Actually, it is possible to have a sequestrectomy. That's the medical term for taking out the free-floating disc fragments. This isn't usually done because of the concern for a second herniation of the damaged disc.
But doctors are starting to re-think the standard discectomy or removal of the entire disc after herniation. Taking the whole disc leaves a narrow disc space. The ligaments and nearby capsule are affected by the change in disc height. The spine can become unstable without the disc.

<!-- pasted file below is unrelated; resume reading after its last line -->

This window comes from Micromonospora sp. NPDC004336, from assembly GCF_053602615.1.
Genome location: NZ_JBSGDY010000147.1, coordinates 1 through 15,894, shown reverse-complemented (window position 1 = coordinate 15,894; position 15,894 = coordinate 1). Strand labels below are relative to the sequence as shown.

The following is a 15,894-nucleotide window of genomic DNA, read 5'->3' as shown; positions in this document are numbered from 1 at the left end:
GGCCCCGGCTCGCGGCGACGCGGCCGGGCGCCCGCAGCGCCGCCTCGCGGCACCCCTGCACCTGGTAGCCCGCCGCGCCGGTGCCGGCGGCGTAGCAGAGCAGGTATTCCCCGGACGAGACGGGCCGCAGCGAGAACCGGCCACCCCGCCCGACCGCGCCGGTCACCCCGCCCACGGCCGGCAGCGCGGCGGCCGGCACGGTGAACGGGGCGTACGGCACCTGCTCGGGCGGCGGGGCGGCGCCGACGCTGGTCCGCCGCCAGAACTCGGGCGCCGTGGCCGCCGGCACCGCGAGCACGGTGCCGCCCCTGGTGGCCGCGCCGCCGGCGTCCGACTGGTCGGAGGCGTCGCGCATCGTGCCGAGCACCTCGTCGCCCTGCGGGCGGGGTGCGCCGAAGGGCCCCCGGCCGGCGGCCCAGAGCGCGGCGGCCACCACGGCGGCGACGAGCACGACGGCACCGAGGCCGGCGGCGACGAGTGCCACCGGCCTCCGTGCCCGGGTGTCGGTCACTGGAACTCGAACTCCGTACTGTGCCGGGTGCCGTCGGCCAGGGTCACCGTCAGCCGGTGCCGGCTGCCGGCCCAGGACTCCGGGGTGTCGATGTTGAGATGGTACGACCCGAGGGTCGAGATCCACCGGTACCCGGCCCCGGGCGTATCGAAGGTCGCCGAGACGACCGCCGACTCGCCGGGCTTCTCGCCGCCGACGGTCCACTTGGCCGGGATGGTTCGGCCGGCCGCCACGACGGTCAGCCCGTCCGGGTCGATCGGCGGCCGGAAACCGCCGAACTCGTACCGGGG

A recent study compared discectomy with sequestrectomy. Patients with just the fragments removed were happier with the results. They also had fewer second herniations. More studies are needed to follow patients long-term before a change in treatment will be made.